3. Pick a treat that’s not food. If you feel like you need a treat, instead of a food or drink treat, consider something fun but not edible. My goto lately is lip color. Lipstick, lip gloss, anything lip. Now, I’m not advocating becoming, well, obsessed like I am (see pic below) BUT if you’re about to spend $5 or more on a drink, why not spend it on something that lasts, is fun to use and causes much less guilt? Maybe try a holiday lip or eye color that you might not normally wear. If the usual is a meal as a way to spend time together with friends, try bundling up and going for a walk or treat yourself to a manicure and/or pedicure together. Sometimes these mini cosmetic changes can bring an unexpected moment of joy (and they always ‘fit’).
4. If you indulge, forgive yourself and move on. You’ve made a choice and there will come a time (probably many) when you want to eat something that is not healthy. And that’s ok. If you do, enjoy it. Savor it. The definition of indulge is to ‘allow yourself to take pleasure in’. Give yourself permission to do this because food is meant to be enjoyed. Know that you made the best decision in the moment and that you are free to make different decisions in other moments. I try to follow the 80/20 rule, where you eat well 80% of the time or 80% of what you eat is healthy. Maybe during the holidays, this scale slides a bit, but so what? I just jump back into the 80% when I can and I forgive myself as I go along. I love the quote below, “It’s not about what you eat, it’s more about how you feel about what you eat”. So true. If you are inclined to be hard on yourself, talk to yourself the way that you would talk to a friend who feels like they overdid it: with kindness and consideration. Why would you treat a friend better than you treat yourself?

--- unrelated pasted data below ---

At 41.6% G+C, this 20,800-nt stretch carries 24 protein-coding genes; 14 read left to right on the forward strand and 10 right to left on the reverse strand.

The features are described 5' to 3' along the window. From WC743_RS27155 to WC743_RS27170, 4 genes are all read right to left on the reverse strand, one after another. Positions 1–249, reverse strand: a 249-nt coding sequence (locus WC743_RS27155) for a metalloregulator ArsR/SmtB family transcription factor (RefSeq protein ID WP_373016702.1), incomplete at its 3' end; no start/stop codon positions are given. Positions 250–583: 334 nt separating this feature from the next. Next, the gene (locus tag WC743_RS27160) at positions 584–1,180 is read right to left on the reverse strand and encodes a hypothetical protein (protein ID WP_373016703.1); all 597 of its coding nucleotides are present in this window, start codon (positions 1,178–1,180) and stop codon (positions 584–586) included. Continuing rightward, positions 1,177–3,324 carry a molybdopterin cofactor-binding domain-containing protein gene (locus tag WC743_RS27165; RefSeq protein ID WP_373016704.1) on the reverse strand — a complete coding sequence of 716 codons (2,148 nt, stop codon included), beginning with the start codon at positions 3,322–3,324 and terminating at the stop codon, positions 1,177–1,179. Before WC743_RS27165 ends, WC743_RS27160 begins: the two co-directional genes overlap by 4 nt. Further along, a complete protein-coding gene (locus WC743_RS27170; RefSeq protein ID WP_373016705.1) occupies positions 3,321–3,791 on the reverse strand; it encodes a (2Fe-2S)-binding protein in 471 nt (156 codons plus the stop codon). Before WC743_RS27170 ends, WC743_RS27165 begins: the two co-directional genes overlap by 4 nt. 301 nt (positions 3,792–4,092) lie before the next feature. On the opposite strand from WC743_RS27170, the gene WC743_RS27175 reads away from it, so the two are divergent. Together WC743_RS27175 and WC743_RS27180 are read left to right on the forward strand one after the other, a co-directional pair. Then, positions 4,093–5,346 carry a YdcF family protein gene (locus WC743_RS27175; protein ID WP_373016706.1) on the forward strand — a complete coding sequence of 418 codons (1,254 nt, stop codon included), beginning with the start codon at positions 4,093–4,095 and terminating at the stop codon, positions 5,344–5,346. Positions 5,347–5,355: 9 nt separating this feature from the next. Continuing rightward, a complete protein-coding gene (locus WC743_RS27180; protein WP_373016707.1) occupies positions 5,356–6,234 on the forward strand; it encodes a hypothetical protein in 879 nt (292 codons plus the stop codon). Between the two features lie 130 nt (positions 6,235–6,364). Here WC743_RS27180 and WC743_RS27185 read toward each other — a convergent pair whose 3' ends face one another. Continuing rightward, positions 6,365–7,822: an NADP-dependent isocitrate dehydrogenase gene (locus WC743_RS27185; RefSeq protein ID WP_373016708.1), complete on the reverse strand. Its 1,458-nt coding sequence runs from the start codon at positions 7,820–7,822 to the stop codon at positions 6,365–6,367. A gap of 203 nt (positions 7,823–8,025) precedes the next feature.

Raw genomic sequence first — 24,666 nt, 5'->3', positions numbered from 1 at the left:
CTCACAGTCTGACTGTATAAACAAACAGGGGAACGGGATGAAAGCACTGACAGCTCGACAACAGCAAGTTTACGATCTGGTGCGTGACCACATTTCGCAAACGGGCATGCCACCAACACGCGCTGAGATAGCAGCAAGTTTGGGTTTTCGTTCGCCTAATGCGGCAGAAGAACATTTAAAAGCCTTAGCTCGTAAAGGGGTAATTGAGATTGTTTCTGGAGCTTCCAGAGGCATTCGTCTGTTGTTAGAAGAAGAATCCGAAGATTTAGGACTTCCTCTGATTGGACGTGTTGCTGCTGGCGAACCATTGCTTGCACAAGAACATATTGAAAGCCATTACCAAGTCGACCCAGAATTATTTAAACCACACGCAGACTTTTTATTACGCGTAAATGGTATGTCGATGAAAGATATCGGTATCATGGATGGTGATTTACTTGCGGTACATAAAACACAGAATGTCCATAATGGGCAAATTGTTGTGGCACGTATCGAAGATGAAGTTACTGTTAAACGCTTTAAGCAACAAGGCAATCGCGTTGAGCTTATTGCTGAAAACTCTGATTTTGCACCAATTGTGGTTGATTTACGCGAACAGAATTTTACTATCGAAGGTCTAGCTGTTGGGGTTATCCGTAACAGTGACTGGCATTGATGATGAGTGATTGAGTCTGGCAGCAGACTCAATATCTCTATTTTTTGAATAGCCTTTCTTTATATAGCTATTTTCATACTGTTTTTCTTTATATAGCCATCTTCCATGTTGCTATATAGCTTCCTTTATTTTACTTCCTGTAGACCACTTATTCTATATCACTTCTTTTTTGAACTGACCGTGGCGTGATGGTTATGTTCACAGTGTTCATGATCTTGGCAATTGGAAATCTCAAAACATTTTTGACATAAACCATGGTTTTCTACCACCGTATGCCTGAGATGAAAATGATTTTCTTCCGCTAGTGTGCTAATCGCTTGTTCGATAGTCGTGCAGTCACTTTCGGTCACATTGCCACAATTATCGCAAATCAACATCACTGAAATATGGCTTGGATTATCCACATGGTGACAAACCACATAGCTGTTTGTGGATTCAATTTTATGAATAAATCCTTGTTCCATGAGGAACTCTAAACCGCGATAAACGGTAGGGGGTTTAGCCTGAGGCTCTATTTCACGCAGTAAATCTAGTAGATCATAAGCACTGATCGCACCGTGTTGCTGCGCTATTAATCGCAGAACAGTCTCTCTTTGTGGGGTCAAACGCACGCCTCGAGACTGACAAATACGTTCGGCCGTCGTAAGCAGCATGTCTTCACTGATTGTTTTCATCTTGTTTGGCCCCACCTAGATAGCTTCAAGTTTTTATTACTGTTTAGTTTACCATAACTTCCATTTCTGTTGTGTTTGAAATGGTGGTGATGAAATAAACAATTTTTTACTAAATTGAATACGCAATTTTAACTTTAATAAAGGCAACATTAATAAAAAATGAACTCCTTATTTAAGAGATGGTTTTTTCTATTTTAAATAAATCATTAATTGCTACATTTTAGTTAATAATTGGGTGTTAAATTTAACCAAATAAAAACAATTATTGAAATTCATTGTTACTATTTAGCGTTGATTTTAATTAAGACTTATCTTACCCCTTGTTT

Why not make a radical choice this holiday season and focus on self-care, self-love, and self-acceptance? Practicing and cultivating these behaviors isn’t easy, but could be your best gift for yourself, especially if you are experiencing infertility or PCOS and are feeling a lack of control. If you can’t control your external environment, maybe strive to cultivate your internal one.
From all of us to all of you, have a joyous, peaceful and, most of all, accepting holiday season.
About Monica Moore
As a nurse practitioner, Monica received advanced nursing education in addition to being a registered nurse. She is a fully licensed registered nurse and Advanced Practice Nurse Practitioner in the state of Connecticut and is certified by the board of the American Academy of Nurse Practitioners. Monica’s nursing work experience spans nearly two decades in the field of fertility treatment. Monica’s passion lies in taking care of the whole patient. Monica works with patients and stresses the importance of integrating comprehensive care – including yoga, acupuncture, massage therapy and nutrition – with fertility treatment.